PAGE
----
Recall Jesus when he separated the sheep and the goats. That's a helpful reminder about what is important.
You may disagree on some matters of doctrine, but can you both seek justice? Can you both pray? Can you both love the outcast? Can you both show unconditional love?
5) Be Intentional About Making Peace
A faith community that is hospitable to all people and holds space for varying beliefs does not happen by accident. It won't just come about if you hope for it.
You have to be intentional about doing things that create this sort of environment. Again from Paul, verse 19, "So let's strive for the things that bring peace and the things that build each other up."
Striving. Working. Trying.
One idea I think is a powerful mechanism for being intentional about making peace is to give others the benefit of the doubt. Like these hilarious commercials from Ameriquest remind us, don't judge people too quickly. Don't assume the worst in people's actions.
Give them the benefit of the doubt when they snub you at church on Sunday. Assume the best when they don't like your photo on Instagram.
Be gracious in your posture towards people, always thinking of a positive reason why they might have done what they did or said what they did.
You'll be amazed at the peace you experience in your own heart (not to mention in your relationships with others) when you intentionally decide to not judge people too quickly. This sort of intentionality for creating a peaceful environment is key for holding space for those who think differently than we do. Assume positive intent.
6) Defer Your Liberties
This was Paul's primary point in chapter 14. Those who saw nothing wrong with eating meat were instructed to be the one's who acquiesced to the other.
From verses 14-15, "I know and I'm convinced in the Lord Jesus that nothing is wrong to eat in itself. But if someone thinks something is wrong to eat, it becomes wrong for that person. If your brother or sister is upset by your food, you are no longer walking in love."
The vibe of a hospitable faith community that holds space for everyone is a place where people are not shamed or made to feel dumb for their beliefs. Personally, I know I can be guilty of expressing my liberties in ways that sometimes makes other people feel silly if they don't agree.
For those who don't feel like "action X" or "belief Y" are wrong to have, it is not their job to try and convince another person (which goes back to entrusting people's journeys to God) that they need to loosen up. That's it's "no big deal."
It IS a big deal, according to Paul, that we not offend our brothers and sisters because of our own sense of freedom.
7) Realize You Might Both Be Right
The last observation I have from Romans 14 about how to hold space for people who think and feel differently than we do, within church contexts, is to realize that perhaps both of you are right!
Even though Paul himself was convinced there was nothing wrong with eating meat, he could still recognize that "Those who eat, eat for the Lord, because they thank God. And those who don't eat, don't eat for the Lord, and they thank the Lord too." (vs 6)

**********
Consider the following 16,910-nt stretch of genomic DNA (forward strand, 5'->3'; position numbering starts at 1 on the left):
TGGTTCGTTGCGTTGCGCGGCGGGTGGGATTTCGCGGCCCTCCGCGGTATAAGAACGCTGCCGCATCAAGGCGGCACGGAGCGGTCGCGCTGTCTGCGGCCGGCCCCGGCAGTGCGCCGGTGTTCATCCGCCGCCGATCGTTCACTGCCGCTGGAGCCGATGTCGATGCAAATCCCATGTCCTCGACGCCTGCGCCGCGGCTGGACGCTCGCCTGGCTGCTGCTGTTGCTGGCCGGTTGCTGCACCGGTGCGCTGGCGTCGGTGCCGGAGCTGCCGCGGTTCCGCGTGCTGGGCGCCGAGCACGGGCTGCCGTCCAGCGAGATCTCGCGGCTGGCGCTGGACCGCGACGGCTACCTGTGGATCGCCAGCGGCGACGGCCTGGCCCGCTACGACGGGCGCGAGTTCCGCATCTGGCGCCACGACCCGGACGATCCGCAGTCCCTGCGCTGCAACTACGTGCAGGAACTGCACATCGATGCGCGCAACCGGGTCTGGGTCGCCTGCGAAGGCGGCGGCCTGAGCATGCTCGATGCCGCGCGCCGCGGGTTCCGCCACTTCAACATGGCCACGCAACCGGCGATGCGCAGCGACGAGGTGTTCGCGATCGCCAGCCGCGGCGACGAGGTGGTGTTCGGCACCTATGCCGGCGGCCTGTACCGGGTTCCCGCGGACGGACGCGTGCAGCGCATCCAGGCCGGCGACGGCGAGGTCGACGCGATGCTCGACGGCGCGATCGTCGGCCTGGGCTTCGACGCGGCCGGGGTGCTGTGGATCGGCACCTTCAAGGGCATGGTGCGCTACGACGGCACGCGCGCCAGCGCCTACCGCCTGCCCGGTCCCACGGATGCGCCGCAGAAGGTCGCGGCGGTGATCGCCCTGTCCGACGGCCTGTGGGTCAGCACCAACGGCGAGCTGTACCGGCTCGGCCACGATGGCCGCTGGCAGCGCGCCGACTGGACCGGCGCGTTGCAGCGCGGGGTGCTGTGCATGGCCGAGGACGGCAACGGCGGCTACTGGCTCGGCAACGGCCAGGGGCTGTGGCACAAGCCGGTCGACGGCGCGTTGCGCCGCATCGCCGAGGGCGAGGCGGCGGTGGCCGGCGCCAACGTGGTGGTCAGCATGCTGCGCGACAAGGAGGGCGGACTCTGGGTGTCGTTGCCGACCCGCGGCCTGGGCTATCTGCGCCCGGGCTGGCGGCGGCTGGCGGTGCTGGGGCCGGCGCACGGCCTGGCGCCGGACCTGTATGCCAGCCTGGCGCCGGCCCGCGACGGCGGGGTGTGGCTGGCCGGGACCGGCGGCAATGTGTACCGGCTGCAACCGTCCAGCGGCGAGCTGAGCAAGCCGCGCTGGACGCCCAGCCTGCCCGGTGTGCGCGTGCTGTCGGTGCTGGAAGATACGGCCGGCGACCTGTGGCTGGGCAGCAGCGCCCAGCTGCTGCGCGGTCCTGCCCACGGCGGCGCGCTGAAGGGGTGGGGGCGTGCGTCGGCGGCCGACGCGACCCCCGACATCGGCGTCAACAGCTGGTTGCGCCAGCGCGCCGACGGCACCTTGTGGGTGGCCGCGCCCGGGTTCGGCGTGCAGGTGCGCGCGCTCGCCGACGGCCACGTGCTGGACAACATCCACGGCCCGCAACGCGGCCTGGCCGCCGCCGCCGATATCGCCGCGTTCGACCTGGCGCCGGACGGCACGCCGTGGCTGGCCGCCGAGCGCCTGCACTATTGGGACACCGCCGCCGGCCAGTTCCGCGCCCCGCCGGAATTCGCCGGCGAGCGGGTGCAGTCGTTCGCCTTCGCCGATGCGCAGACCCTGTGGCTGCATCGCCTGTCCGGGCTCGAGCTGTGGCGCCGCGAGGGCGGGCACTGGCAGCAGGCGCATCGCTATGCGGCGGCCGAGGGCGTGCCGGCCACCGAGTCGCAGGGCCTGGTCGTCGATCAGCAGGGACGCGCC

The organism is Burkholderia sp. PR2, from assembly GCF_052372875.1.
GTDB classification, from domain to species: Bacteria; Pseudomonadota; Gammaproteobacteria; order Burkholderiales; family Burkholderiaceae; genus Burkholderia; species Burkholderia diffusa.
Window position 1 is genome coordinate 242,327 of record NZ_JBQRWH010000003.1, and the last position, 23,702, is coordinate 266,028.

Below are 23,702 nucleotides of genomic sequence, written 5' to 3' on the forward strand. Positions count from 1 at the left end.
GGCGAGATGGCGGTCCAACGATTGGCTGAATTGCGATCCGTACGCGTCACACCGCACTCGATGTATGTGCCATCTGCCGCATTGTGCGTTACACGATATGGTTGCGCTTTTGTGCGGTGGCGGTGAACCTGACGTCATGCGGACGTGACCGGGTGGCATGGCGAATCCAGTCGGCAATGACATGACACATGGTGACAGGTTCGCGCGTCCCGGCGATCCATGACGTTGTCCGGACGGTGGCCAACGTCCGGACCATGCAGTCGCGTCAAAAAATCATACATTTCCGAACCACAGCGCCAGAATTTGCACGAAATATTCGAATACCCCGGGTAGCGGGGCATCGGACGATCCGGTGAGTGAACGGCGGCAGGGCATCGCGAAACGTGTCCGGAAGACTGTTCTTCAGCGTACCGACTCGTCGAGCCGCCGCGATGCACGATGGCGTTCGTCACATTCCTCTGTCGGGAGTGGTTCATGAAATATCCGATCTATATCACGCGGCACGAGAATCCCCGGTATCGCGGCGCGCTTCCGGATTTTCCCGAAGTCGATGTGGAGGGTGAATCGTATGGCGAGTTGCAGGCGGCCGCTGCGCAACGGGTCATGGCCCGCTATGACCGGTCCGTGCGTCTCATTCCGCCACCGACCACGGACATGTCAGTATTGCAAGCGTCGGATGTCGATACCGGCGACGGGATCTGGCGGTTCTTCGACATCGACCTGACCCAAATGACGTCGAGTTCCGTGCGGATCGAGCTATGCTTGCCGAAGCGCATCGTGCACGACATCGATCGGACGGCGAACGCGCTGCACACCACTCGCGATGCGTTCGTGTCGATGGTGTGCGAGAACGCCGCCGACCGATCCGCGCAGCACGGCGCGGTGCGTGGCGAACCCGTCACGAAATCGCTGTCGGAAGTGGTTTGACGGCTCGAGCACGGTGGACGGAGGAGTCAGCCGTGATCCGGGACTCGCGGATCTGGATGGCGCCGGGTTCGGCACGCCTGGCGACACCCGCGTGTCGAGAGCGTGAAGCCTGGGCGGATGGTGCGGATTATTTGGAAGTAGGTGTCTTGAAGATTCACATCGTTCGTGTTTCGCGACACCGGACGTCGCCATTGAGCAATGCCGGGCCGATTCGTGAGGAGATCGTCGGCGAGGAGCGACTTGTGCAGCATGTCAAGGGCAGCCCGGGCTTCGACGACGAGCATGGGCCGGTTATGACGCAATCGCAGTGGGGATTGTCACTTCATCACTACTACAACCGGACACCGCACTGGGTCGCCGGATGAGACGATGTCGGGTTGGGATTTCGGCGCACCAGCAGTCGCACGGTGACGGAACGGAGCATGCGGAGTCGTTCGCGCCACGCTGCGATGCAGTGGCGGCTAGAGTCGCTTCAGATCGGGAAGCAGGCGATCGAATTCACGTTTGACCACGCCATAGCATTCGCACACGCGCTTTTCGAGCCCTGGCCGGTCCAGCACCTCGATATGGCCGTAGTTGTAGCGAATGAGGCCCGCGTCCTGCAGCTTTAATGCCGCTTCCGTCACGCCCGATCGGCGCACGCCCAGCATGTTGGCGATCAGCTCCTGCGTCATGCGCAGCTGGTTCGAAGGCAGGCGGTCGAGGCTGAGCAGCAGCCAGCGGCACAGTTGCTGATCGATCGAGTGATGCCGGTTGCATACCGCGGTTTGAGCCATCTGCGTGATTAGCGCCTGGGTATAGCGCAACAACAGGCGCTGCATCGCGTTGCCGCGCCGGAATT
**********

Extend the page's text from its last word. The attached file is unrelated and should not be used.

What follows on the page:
Dualistic, black and white thinking on matters of faith and religion and even ethics, can fall really short, really fast. Sometimes there is just no way to reasonably defend one position as the one and only true position.
How many of us have spent years defending one idea as being the truth, but then life experiences and relationships with other people have caused us to change our thinking? So why exhaust so much energy insisting that your way of thinking is the only way of thinking?
Maybe you're both right. (And, conversely, maybe you're both wrong. But that sounds too pessimistic for my taste...)
Holding space for other people will go a whole lot more smoothly if you relax your insistence that you are right and they are wrong. Instead, consider the possibility that you, right now in your spiritual journey that Christ is leading you down, are right. And they, in their journey that Christ is leading them down, are also right.
You'll Never Agree on Everything
Churches are hopefully a diverse community of people who come from all walks of life. Along with that comes a unique challenge to learn to hold space for one another when disagreements arise.
Based on Romans 14 I'd like to suggest...
We are never going to agree on everything, to be sure. But we can remember that we are children of God.
We are never going to agree on everything. But we can trust God to carry one another through their own journey.
We are never going to agree on everything. But we can do our best to keep things in perspective, rallying around justice, peace, and mercy, and not quarrel over theological differnces.
We are never going to agree on everything. But we can make intentional moves toward one another to make peace. To build relationships with people who are different than we are.
We are never going to agree on everything. But we can be mindful of those areas we might personally enjoy liberty, and for those in our community who feel differently we will decide to not engage rather than make them feel small.
We are never going to agree on everything. But that doesn’t mean that one of us is right, and the other is wrong.
We are never going to agree on everything. And, at least for us at Sojourn Grace, that’s what makes us a Collective.